Article first published as Fox Launches its “World Cinema” Series with a Trio of Titles on Blogcritics.
Sometimes, movie studios in Hollywood remember that the rest of the world exists — and that they even make those moving pictures things that keep them rolling in the dough year-round. Strange as it seems, them studio boys even occasionally realize that they are fully capable of releasing them there foreign flicks to their American audiences as a way of making even more money. Recently, Fox Home Entertainment launched their first assembling of International films for what they have dubbed their “Fox World Cinema” line. These titles include the Bollywood wonder Dum Maaro Dum, the Chinese martial arts epic The Butcher, the Chef, and the Swordsman, and a little crime drama ditty from Italy, Angel of Evil.
Tags: Action, Adolfo Celi, Cinema Sentries, cop, Cult, Drama, Italian, Live Like A Cop Die Like A Man, Marc Porel, police, poliziotteschi, Raro Video, Ray Lovelock, Ruggero Deodato, Uomini Si Nasce Poliziotti Si Muore, violence
In the early ‘70s, cop flicks were all the rage. Witness, for example, the oh-so-spectacular Dirty Harry franchise from the United States; a series that was making money all over the globe. Meanwhile, in that Europe place, Italy was showing the world why their country was shaped like a policeman’s boot: it was kicking some serious ass of its own with its highly-revered poliziotteschi genre. And, although Italy’s contribution to the world of cop flicks started several years before Clint Eastwood’s cinematic saga ever hit the screen, the effects of said legacy were felt abroad as well as in America. [Read the rest at Cinema Sentries.]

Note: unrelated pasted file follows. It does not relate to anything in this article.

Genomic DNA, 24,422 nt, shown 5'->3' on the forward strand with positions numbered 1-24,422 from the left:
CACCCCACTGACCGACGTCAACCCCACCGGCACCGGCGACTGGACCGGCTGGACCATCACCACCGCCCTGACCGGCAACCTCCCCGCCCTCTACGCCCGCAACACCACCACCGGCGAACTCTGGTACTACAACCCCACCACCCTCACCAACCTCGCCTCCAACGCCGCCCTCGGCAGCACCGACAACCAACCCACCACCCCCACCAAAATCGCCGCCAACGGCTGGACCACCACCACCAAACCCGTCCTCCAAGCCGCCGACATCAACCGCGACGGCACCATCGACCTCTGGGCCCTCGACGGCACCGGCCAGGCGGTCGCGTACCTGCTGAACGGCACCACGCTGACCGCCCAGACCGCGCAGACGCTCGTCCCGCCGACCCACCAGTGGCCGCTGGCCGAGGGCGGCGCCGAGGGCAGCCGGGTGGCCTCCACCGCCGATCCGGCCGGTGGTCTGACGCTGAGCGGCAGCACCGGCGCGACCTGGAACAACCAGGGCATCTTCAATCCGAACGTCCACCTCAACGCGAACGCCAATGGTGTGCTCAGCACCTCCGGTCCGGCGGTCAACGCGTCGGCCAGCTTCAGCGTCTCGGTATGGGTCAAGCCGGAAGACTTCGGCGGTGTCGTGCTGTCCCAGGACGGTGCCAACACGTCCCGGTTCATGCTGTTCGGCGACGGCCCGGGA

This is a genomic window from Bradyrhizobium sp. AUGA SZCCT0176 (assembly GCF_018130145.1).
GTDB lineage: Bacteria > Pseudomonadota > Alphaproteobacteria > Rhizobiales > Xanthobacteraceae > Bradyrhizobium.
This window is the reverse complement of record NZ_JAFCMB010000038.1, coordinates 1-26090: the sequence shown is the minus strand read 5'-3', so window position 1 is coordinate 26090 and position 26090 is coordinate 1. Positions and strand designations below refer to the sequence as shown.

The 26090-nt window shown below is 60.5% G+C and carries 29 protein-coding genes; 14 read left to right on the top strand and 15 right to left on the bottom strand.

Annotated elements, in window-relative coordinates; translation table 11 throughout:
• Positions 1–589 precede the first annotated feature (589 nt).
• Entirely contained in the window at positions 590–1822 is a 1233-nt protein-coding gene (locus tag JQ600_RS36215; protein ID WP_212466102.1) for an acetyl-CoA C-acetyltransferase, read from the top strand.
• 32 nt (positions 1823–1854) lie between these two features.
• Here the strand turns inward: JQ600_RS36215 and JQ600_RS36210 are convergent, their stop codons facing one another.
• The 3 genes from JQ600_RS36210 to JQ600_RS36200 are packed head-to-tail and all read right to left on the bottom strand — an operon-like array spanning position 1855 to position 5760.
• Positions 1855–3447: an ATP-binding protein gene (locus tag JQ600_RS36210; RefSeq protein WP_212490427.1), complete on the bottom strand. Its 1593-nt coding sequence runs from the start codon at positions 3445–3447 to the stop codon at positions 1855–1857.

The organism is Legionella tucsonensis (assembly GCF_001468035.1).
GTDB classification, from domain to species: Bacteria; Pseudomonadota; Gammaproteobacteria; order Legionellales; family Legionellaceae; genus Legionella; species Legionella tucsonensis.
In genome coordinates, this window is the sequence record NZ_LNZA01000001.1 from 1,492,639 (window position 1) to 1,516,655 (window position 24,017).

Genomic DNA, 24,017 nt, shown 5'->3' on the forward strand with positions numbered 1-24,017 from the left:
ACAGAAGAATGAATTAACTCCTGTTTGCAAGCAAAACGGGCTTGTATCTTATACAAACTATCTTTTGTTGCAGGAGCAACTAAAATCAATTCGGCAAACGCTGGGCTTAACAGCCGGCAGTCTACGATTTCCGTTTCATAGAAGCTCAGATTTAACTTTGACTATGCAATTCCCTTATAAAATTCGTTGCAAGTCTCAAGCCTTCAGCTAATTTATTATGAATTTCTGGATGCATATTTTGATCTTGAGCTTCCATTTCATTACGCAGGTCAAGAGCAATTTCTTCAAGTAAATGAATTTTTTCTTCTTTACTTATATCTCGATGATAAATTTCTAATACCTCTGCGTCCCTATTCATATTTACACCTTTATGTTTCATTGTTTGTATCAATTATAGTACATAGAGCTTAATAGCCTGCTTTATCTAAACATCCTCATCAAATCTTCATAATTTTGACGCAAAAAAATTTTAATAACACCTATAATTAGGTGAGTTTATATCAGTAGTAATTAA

Tags: Alien 2: On Earth, Alien 2: Sulla Terra, Alien Terror, bad, Belinda Mayne, caves, Ciro Ippolito (Sam Cromwell), Coronado Bay Bridge, Horror, Italian, Michele Soavi, Midnight Legacy Collection, rare, San Diego, Science Fiction, spelunking, unreleased
Blu-ray Review: Alien 2 – On Earth
Article first published as Blu-ray Review: Alien 2 – On Earth on Blogcritics.
Every now and again, I like to rekindle my retroactive romance with the analog video cassette. Seriously, I do. My interests in these antiquatedly-awkward, easy-to-irreparably damage bundles of plastic are not for their quality, however. Not by a long shot. Nevertheless, I find it fun to occasionally pop in a fuzzy, bastardized pan-and-scan transfer of an obscure and poorly-made excuse of a motion picture and laugh away. However, it’s not so much the crappy-quality factor that amuses me so: it’s the fact that, quite often, these are the only ways you can see some of the most hilariously mind-numbing films ever made.
Tags: A Bay Of Blood, Arrow Entertainment, black comedy, Carnage, Edgar Wright, Friday the 13th Part II, giallo, Horror, Italian, Joe Dante, Mario Bava, Reazione A Catena, slasher, The Last House On The Left Part II, Tim Lucas, Twitch Of The Death Nerve, whodunit
Blu-ray Review: A Bay Of Blood (UK Release)
Article first published as Blu-ray Review: A Bay Of Blood (UK Release) on Blogcritics.
Every enthusiast of the legacy that the Italian cult film industry has bestowed upon us has his or her favorite director, albeit for entirely different reasons. Some prefer the keen sense of style that Dario Argento’s earlier works possessed over the relatively superficial (but still damn good) contributions to Euro cinema from someone like Joe D’Amato — to say nothing of the mind-blowing ditties that Antonio Margheriti thrust upon us all! Like the many great painters and sculptors that preceded moviemaking auteurs such as Lucio Fulci and Sergio Martino, each of these cinematic artists went through their own particular “periods.” Just like Spanish painter Pablo Picasso had his famous Blue Period, Umberto Lenzi and Ruggero Deodato had their infamous cannibal periods.